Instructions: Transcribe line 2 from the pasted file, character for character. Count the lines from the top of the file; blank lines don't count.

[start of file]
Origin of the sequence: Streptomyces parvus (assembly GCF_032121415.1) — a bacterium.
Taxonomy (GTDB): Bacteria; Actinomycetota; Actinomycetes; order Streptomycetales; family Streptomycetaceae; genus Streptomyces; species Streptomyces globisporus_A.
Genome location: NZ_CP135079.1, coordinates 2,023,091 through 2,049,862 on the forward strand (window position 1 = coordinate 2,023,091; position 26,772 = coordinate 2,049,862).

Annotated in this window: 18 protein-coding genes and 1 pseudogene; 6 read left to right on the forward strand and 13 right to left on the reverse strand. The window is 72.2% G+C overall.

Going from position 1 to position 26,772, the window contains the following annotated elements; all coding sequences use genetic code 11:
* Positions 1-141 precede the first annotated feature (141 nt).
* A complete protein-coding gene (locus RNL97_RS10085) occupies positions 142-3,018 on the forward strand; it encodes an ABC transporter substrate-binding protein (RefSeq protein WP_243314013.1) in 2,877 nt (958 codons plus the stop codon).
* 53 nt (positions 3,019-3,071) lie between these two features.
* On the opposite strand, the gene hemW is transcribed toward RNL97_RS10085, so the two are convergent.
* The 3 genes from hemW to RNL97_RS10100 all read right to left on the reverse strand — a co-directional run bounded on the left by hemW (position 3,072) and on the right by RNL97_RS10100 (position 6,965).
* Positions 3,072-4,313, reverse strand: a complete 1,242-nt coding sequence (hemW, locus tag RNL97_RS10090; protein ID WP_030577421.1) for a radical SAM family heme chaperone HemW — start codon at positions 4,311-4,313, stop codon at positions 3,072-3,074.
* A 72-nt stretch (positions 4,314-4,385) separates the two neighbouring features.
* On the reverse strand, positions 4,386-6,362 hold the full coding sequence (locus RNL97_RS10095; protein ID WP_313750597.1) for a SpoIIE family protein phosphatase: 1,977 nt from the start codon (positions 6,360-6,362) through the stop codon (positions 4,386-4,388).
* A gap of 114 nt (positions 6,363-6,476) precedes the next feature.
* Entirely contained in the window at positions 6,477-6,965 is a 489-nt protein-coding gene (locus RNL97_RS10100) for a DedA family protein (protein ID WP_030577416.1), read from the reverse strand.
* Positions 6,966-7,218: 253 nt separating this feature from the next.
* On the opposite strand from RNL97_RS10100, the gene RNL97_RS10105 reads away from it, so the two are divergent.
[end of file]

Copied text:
Taxonomy (GTDB): Bacteria; Actinomycetota; Actinomycetes; order Streptomycetales; family Streptomycetaceae; genus Streptomyces; species Streptomyces globisporus_A.